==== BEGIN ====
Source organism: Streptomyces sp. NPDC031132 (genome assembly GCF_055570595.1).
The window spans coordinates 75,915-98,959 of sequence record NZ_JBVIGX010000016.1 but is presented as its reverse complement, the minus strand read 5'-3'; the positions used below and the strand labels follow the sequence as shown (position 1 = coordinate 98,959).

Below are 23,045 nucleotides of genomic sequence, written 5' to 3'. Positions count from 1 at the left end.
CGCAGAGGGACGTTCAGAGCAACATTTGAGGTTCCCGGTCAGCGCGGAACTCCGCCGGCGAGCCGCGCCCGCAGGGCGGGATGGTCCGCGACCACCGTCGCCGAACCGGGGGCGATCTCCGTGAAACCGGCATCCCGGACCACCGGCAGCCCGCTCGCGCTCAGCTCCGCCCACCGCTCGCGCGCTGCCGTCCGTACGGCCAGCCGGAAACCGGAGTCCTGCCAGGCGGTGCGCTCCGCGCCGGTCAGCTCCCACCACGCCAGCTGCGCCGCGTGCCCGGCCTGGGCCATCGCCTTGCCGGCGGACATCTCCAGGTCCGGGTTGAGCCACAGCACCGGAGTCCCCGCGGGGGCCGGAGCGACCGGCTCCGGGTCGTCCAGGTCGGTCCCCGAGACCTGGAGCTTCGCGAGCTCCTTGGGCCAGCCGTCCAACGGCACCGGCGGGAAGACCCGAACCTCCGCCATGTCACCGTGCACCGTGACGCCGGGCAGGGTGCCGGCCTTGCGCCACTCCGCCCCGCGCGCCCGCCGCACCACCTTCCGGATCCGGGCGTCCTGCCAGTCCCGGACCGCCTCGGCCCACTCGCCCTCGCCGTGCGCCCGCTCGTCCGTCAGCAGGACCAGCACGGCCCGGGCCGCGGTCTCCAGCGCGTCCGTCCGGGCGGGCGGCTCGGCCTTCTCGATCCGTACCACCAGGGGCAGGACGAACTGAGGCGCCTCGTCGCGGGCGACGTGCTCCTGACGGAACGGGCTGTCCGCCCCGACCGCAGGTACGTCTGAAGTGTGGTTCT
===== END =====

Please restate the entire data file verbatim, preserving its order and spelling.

Source organism: Streptomyces sp. NPDC031132 (genome assembly GCF_055570595.1).
The window spans coordinates 75,915-98,959 of sequence record NZ_JBVIGX010000016.1 but is presented as its reverse complement, the minus strand read 5'-3'; the positions used below and the strand labels follow the sequence as shown (position 1 = coordinate 98,959).

Below are 23,045 nucleotides of genomic sequence, written 5' to 3'. Positions count from 1 at the left end.
CGCAGAGGGACGTTCAGAGCAACATTTGAGGTTCCCGGTCAGCGCGGAACTCCGCCGGCGAGCCGCGCCCGCAGGGCGGGATGGTCCGCGACCACCGTCGCCGAACCGGGGGCGATCTCCGTGAAACCGGCATCCCGGACCACCGGCAGCCCGCTCGCGCTCAGCTCCGCCCACCGCTCGCGCGCTGCCGTCCGTACGGCCAGCCGGAAACCGGAGTCCTGCCAGGCGGTGCGCTCCGCGCCGGTCAGCTCCCACCACGCCAGCTGCGCCGCGTGCCCGGCCTGGGCCATCGCCTTGCCGGCGGACATCTCCAGGTCCGGGTTGAGCCACAGCACCGGAGTCCCCGCGGGGGCCGGAGCGACCGGCTCCGGGTCGTCCAGGTCGGTCCCCGAGACCTGGAGCTTCGCGAGCTCCTTGGGCCAGCCGTCCAACGGCACCGGCGGGAAGACCCGAACCTCCGCCATGTCACCGTGCACCGTGACGCCGGGCAGGGTGCCGGCCTTGCGCCACTCCGCCCCGCGCGCCCGCCGCACCACCTTCCGGATCCGGGCGTCCTGCCAGTCCCGGACCGCCTCGGCCCACTCGCCCTCGCCGTGCGCCCGCTCGTCCGTCAGCAGGACCAGCACGGCCCGGGCCGCGGTCTCCAGCGCGTCCGTCCGGGCGGGCGGCTCGGCCTTCTCGATCCGTACCACCAGGGGCAGGACGAACTGAGGCGCCTCGTCGCGGGCGACGTGCTCCTGACGGAACGGGCTGTCCGCCCCGACCGCAGGTACGTCTGAAGTGTGGTTCT